2 Replies Latest reply: Feb 8, 2012 4:39 PM by Courcoul
azhar Level 1 Level 1 (5 points)

i know you do this using the install disk but I've since upgraded to OSX lion via the App Store so I don't have a physical disk from which to boot.  I'm sure I'm overlooking something quite simple here so forgive this if it's a silly question.

iMac 21.5inch, 3.06GHz, 1TB, 4GB RAM, Time Capsule 500GB, Mac OS X (10.6.7), iPhone 4
  • Niel Level 10 Level 10 (284,885 points)

    You repair permissions with the Disk Utility in the /Applications/Utilities/ folder as before.

    You repair disk by starting up with the Option key held down and specifying Lion's recovery drive. The procedure is otherwise identical with that in Mac OS X 10.6.8 and earlier.



  • Courcoul Level 6 Level 6 (12,555 points)

    As Neil points out, in general there are two different repair options: the permissions or the disk itself.


    For the permissions (left set of buttons), the only requisite is that you run Disk Utility using an Administrator account. So you start DU up, select the appropriate VOLUME on the left column (i.e. "Macintosh HD") so it is highlighted and click on the Repair Disk Permissions button, then wait awhile till it finishes.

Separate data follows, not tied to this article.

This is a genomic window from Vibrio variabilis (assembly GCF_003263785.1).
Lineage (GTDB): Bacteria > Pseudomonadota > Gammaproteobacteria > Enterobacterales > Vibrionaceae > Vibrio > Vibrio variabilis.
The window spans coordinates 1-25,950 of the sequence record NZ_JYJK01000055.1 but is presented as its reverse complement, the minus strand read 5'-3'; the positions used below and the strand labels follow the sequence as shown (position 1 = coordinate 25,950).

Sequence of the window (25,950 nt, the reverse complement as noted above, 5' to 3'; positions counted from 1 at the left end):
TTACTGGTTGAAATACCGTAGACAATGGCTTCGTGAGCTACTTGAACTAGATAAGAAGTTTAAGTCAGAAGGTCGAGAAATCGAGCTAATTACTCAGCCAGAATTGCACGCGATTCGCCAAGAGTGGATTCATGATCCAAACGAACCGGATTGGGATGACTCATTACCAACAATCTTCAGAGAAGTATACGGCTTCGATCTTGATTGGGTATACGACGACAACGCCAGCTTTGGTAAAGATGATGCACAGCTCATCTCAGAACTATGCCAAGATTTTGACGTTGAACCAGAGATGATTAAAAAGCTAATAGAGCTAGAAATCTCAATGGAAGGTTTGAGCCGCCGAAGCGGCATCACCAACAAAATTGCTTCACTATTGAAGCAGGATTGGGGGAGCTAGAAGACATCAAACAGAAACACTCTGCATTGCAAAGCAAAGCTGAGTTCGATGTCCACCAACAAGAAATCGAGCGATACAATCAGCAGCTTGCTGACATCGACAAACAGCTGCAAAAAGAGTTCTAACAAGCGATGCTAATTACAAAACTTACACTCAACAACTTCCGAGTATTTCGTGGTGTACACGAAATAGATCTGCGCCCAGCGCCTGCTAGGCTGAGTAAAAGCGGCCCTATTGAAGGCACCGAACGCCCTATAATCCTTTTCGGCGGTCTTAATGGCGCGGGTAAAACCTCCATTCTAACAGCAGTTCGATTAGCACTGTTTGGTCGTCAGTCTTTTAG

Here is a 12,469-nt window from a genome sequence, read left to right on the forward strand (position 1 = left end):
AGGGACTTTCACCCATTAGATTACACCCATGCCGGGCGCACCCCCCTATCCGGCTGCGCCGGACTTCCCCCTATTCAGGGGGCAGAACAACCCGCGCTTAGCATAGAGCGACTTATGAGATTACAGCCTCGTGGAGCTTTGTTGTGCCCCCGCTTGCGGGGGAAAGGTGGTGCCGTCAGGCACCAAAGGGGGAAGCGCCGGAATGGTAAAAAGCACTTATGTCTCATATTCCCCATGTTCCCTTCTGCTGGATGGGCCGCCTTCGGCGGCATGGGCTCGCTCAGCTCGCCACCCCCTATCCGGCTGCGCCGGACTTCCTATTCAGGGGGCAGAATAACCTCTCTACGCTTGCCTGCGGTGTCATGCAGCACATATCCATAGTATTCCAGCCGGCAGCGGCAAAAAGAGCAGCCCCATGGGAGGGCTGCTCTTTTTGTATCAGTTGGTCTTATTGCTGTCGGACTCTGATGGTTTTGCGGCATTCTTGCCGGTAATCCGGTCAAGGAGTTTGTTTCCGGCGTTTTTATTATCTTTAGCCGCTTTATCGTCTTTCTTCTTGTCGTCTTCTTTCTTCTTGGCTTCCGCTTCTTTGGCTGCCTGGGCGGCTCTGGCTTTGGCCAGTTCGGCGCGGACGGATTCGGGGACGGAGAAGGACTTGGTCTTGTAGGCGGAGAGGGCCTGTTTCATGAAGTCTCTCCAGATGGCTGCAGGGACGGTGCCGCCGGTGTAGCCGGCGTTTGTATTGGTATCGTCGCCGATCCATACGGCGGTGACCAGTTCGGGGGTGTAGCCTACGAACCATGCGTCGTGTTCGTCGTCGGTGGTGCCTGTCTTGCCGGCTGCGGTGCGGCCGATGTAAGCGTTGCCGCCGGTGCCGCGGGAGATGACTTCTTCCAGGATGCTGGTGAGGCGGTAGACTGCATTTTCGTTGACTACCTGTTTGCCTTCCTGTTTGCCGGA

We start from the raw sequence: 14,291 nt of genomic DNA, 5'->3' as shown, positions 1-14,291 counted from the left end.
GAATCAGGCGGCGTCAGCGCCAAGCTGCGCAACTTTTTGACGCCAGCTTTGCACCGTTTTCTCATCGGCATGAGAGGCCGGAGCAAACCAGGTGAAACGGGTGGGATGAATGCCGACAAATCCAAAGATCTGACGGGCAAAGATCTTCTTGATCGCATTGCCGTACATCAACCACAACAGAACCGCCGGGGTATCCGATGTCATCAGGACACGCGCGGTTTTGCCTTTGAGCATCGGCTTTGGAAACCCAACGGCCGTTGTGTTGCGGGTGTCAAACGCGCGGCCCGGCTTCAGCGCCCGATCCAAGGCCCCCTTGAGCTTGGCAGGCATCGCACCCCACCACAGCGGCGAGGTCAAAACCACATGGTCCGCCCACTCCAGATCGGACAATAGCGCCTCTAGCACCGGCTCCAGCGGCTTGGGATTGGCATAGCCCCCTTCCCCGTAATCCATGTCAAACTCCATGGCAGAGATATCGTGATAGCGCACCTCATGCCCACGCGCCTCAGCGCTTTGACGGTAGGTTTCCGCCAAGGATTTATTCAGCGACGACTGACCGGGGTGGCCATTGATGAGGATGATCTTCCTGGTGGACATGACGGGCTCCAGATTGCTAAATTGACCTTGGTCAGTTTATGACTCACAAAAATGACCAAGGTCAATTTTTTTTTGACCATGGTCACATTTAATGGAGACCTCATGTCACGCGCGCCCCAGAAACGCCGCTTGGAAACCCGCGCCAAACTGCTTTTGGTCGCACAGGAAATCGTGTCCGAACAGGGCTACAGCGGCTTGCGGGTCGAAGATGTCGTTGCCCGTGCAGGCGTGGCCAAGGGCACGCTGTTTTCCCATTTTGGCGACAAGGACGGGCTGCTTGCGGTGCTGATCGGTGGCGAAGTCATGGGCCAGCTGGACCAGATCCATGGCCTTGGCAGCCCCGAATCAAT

For repairing the disk itself, you need to boot off the Recovery Drive, either by holding down the Option key before the startup chime and selecting the recovery icon from the list presented, or by holding down Command-R before the startup chime. Note that most recent Macs will attempt to start up via Internet Recovery with this option and may take awhile to start. Once the recovery system is up and running, start the Disk Utility via the menu option in order to do the Repair Disk task. (For more info on Lion Recovery, see here: http://www.apple.com/macosx/recovery/ )


    Note that Lion offers two different Repair Disk subtasks: repair the device or repair the volume. If you select the device by highlighting it (i.e., xxxGB Apple HDD...) and clicking on Repair Disk, the partitions are verified and repaired as needed, whereas if you select the volume(s) instead (i.e., Macintosh HD) and do the Repair Disk, the volume structure gets repaired. I recommend you do both.